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July 2022, Volume 28, Number 3

Global Migration

World leaders signed the Global Compact for Safe, Orderly and Regular Migration in 2018, and some participated in the first International Migration Review Forum held in May 2022 to review the progress that has been made to achieve the migration-related SDG goals. The GCM was spurred by the 2015-16 Syrian refugee crisis.

Governments at the IMRF highlighted the importance of migrants as essential workers, especially in food and health care systems, and noted that remittances to developing countries were almost $600 billion in 2021 despite closed borders and lockdowns. However, some developing countries complained that industrial countries are draining them of needed workers.

Much of the discussion focused on the problems of migrants, decrying the paucity of legal pathways for migrants seeking safety and opportunity, and calling on governments to do more to combat discrimination and xenophobia. Advocates called for integrating migrants into the communities where they live regardless of legal status, opening more pathways for legal migration and reducing migrant vulnerabilities.

Sustainable Development Goal 10.7 calls on governments to facilitate orderly, safe, regular and responsible migration and mobility of people, including through the implementation of planned and well-managed migration policies. The discussion called on governments to offer “migrants at different skill levels and in different situations of vulnerability with opportunities for entry and stay “ in order to reduce irregular migration.

Migration from less to more developed countries averaged almost three million a year between 2015 and 2020.

Democracy. Francis Fukuyama in a 1992 book argued that the decline of communism marked the end of history, suggesting that western liberal democracy would spread globally. Samuel Huntington, by contrast, argued that was a clash of civilizations between western liberal democracy and autocracies and theocracies. Fukuyama believes liberal democracy is threatened by the identarian left that favors group over individual rights and the populist and nationalist right.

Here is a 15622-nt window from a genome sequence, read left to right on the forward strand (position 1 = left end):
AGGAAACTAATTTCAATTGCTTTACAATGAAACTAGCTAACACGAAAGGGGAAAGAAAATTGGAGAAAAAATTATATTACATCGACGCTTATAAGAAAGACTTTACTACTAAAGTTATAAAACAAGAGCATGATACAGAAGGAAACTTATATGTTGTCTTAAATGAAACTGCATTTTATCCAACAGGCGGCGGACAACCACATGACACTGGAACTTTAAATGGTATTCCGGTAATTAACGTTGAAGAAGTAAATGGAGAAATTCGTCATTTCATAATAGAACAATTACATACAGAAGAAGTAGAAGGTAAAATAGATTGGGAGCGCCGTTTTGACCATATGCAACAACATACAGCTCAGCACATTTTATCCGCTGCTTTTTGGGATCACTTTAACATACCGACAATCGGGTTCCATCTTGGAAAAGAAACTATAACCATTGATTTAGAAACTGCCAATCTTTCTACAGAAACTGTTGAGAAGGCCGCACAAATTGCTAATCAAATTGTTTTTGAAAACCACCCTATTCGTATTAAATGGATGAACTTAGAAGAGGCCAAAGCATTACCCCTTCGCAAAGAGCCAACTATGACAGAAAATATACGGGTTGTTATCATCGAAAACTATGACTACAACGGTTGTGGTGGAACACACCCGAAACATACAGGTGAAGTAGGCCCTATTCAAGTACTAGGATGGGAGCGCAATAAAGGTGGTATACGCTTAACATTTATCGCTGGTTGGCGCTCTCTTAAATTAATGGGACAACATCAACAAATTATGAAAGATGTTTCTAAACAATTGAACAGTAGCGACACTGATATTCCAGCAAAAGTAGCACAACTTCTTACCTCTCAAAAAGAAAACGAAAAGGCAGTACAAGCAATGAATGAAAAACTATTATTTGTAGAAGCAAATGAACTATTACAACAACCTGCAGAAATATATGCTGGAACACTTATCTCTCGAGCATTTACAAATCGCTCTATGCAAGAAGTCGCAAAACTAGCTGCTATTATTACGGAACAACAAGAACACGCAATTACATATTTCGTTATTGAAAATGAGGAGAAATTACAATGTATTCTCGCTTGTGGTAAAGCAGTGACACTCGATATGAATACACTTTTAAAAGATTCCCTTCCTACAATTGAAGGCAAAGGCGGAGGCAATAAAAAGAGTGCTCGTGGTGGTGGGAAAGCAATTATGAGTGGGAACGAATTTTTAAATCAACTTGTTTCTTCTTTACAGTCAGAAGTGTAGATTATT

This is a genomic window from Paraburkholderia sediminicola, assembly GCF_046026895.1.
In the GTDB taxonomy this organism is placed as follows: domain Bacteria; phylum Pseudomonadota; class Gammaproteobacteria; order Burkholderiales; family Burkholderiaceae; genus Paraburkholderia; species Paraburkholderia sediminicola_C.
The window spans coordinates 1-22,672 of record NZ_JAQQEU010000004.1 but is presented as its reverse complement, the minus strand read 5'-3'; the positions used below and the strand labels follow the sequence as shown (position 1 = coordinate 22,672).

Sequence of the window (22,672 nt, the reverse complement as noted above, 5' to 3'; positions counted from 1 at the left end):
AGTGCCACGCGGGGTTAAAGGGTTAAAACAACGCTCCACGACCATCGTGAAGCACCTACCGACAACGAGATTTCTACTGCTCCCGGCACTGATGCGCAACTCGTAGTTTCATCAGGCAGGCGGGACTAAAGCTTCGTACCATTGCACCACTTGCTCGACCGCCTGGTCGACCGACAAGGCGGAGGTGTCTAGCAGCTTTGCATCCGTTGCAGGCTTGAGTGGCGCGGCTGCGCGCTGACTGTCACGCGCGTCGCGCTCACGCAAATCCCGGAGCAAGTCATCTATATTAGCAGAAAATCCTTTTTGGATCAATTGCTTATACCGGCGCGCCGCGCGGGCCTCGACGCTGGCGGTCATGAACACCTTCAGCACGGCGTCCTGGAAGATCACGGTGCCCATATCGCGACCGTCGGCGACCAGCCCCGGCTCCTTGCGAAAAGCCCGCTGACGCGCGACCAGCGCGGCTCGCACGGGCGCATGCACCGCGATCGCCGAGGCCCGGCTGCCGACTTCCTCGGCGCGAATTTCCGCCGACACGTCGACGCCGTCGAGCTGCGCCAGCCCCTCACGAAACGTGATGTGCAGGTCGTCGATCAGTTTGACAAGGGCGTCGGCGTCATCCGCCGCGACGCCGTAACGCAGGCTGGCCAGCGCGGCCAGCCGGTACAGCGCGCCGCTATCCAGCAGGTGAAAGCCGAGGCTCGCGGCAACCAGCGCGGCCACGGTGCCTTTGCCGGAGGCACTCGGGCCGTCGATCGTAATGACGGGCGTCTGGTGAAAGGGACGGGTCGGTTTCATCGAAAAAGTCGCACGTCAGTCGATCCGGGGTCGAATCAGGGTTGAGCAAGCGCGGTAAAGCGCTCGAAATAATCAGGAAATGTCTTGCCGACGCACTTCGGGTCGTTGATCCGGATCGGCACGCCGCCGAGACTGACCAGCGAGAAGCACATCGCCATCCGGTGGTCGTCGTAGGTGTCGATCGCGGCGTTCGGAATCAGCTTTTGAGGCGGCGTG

Fukuyama’s ideas were embraced by Davos man, the international elite who met every year in Switzerland at the World Economic Forum and embraced the free flow of goods, services, people and ideas that they though would lead to shared prosperity and peace. Davos 2022 was held in May rather than January due to covid, and was marked by doubts that shared prosperity leads to peace after the Russian invasion of Ukraine and the reluctance of many rising powers to condemn Russia.

Most WEF participants continue to believe that an interconnected world offers the best hope for prosperity and peace, and they point to climate change, inequality and other issues as highlighting the need for more global cooperation. However, the Russian-Ukraine war threatens to create new power blocs that face off against one another, impeding flows of goods, energy, capital and people.

A record $28 trillion worth of goods were traded internationally in 2021, but there are warning signs that globalization could go in reverse. Russia could lose energy markets in Europe and become more dependent on China and other Asian countries to buy its natural resources.

Credit Suisse estimated that the world’s wealth was $278 trillion in 2022, including $106 trillion in the US, $64 trillion in China, $25 trillion in Japan, and about $14 trillion each in Germany, the UK, and France, so that 85 percent of the world’s wealth was in six countries.

Over 130 nations in Fall 2021 agreed to charge corporations a minimum tax rate of 15 percent and to charge tech and other firms in the country where they earn revenue rather than where they are based, which means that France and Germany could tax Google based on revenue earned inside their countries. Google would thus pay more taxes than it does under current practices, which place its IP in low-tax countries such as Bermuda or Ireland.

World GDP was $94 trillion in 2021. How much economic output was lost to corruption, defined as bribery, embezzlement, abuse of functions, trading in influence and illicit enrichment? The commonly cited figure that corruption reduces global GDP by two to five percent has no statistical basis. Instead, the two to five percent estimate emerged from a 2005 World Bank study that estimated global money laundering, not corruption.


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